Microscopic calculation of the static electric susceptibility of polyethylene.

A. Eilmes, R. W. Munn, V. G. Mavrantzas, D. N. Theodorou, and A. Gora, J. Chem. Phys., vol. 119, pp. 11458–11466, 2003.


Microscopic calculation of the energetics of ions in polyethylene.

A. Eilmes, R. W. Munn, and A. Gora, J. Chem. Phys., vol. 119, pp. 11467–11474, 2003.



The role of tungsten in formation of active sites for no SCR on the V-W-O catalyst surface – quantum chemical modeling (DFT).

E. Broclawik, A. Gora, and M. Najbar, J. Mol. Catal. -Chem., vol. 166, pp. 31–38, 2001.ARTICLE


Low-temperature reactivity of the surface species of vanadia-tungsta catalyst.

M. Najbar, A. Gora, A. Bialas, and A. Weselucha-Birczynska, Solid State Ion., vol. 141, pp. 499–506, 2001.ARTICLE



Quantum chemical modeling (DFT) of active species on the V-W-O catalyst surface in various redox conditions.

A. Gora, E. Broclawik, and M. Najbar, Comput. Chem., vol. 24, pp. 405–410, 2000.ARTICLE


Evolution of the surface species of the V2O5-WO3 catalysts.

M. Najbar, E. Broclawik, A. Gora, J. Camra, A. Bialas, and A. Weselucha-Birczynska, Chem. Phys. Lett., vol. 325, pp. 330–339, 2000.ARTICLE


Evolution of Ti-Sn-rutile-supported V2O5-WO3 catalyst during its use in nitric oxide reduction by ammonia.

M. Najbar, F. Mizukami, A. Bialas, J. Camra, A. Weselucha-Birczynska, H. Izutsu, and A. Gora, Top. Catal., vol. 11, pp. 131–138, 2000.ARTICLE


Gora, A., Brezovsky, J. & Damborsky, J., Computer-assisted enzyme engineering by modification of tunnels, channels and gates. Current Opinion in Biotechnology vol 22, supplement 1 September 2011.

Gora, A., Pacheco Tanaka, D. A., Mizukami, F. & Suzuki, T. M., Low temperature hydrogen recovering from organic storage compounds – application of pore fill type palladium membrane. Proceedings of International Conference and Exhibition on Green Chemistry, 18-21 IX 2006 Kuala Lumpur, Malaysia, 2006.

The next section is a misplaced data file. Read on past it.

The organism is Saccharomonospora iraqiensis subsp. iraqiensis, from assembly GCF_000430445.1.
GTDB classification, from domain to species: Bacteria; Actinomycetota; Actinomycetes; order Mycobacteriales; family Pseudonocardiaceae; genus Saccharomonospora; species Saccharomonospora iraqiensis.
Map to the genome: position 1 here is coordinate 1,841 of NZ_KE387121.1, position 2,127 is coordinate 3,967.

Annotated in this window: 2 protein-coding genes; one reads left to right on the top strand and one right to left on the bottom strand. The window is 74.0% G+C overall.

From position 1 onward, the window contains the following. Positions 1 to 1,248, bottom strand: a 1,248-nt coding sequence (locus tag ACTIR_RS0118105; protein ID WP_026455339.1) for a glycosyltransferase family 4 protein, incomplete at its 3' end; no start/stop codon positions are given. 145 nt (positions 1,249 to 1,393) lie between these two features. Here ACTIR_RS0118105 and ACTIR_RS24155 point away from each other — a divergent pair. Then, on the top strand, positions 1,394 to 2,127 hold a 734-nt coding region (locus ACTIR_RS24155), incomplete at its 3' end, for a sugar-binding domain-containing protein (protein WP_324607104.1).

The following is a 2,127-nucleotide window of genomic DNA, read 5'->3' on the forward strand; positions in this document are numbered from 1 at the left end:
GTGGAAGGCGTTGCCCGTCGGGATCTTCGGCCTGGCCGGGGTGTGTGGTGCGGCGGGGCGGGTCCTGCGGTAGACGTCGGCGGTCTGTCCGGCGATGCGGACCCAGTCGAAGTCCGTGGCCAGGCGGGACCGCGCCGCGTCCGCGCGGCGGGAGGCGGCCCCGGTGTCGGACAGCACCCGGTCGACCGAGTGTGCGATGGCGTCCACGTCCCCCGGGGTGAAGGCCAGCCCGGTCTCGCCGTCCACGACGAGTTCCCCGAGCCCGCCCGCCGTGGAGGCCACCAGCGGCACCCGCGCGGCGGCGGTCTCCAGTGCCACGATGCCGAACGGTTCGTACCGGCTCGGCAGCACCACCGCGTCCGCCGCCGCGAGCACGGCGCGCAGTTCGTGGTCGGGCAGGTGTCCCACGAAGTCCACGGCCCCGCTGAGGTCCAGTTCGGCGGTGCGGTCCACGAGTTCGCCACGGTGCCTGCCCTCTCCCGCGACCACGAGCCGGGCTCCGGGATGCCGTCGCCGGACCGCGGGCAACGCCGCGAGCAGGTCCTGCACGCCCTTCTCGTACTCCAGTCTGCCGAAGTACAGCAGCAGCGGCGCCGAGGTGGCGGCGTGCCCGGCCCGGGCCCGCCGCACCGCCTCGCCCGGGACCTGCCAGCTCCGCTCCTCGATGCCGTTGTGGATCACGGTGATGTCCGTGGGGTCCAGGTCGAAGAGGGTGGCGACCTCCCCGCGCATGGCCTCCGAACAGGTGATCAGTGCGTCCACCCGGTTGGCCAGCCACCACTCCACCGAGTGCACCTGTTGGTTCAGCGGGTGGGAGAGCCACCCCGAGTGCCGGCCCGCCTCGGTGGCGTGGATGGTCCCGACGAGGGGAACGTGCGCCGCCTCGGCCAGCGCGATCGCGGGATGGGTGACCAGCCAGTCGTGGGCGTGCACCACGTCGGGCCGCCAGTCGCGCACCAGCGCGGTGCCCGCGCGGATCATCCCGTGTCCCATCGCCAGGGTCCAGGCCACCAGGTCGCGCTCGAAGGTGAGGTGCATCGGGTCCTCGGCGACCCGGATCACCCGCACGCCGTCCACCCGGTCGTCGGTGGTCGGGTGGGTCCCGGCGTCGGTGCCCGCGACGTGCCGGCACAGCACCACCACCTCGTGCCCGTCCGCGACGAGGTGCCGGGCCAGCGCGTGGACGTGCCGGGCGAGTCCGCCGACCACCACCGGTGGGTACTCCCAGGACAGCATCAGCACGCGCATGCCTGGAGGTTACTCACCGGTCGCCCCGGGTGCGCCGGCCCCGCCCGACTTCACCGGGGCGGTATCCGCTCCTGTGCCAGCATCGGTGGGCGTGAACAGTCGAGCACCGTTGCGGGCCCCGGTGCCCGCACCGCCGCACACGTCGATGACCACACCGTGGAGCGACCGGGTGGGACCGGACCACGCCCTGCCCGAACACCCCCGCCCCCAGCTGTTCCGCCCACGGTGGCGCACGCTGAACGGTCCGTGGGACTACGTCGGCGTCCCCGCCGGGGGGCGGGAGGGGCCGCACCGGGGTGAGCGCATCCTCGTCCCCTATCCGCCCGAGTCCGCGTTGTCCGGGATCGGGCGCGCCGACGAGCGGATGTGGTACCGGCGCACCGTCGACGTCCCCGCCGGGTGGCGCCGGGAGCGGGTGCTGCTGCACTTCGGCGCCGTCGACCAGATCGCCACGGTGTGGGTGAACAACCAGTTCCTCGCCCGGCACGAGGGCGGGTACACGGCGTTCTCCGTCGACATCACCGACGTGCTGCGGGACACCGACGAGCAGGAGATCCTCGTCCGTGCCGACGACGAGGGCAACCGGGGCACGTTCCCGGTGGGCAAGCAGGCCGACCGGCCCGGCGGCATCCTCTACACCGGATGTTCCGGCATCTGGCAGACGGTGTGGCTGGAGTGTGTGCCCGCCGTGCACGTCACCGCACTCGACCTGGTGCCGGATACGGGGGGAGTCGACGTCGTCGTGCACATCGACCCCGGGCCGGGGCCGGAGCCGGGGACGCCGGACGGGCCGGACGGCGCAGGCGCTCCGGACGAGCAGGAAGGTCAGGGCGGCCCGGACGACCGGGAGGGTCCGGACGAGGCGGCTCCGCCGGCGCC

Gora, A. & Brocławik E. Dissociation of the Water Molecule on the V-W-O Catalyst Surface – Quantum Chemical Modeling. Polish Journal of Environmental Studies, 9(1), 31-34, 2000.

Najbar M., Białas A., Mizukami F., Wesełucha-Birczyńska A., Bielańska E. & Gora A. Vanadia-Tungsta DENOX Catalysts on High Surface Area Rutile. Polish Journal of Environmental Studies, 6, 83-8, 1997.


Prokop Z, Gora A, Brezovsky J, Chalupkova R, Stepankova V & Damborsky J Protein Engineering Handbook, Volume 3: Book chapter: Engineering of protein tunnels: Keyhole-lock-key model for catalysis by the enzymes with buried active sites – ISBN 978-3-527-33123-9 – Wiley-VCH, Weinheim.


US Patent No 13/604,094 “Method of thermostabilization of a protein and/or stabilization towards organic solvents” Jiri Damborsky, Zbynek Prokop, Tana Koudelakova, Veronika Stepankova, Radka Chaloupkova, Eva Chovancova, Artur Wiktor Gora, Jan Brezovsky.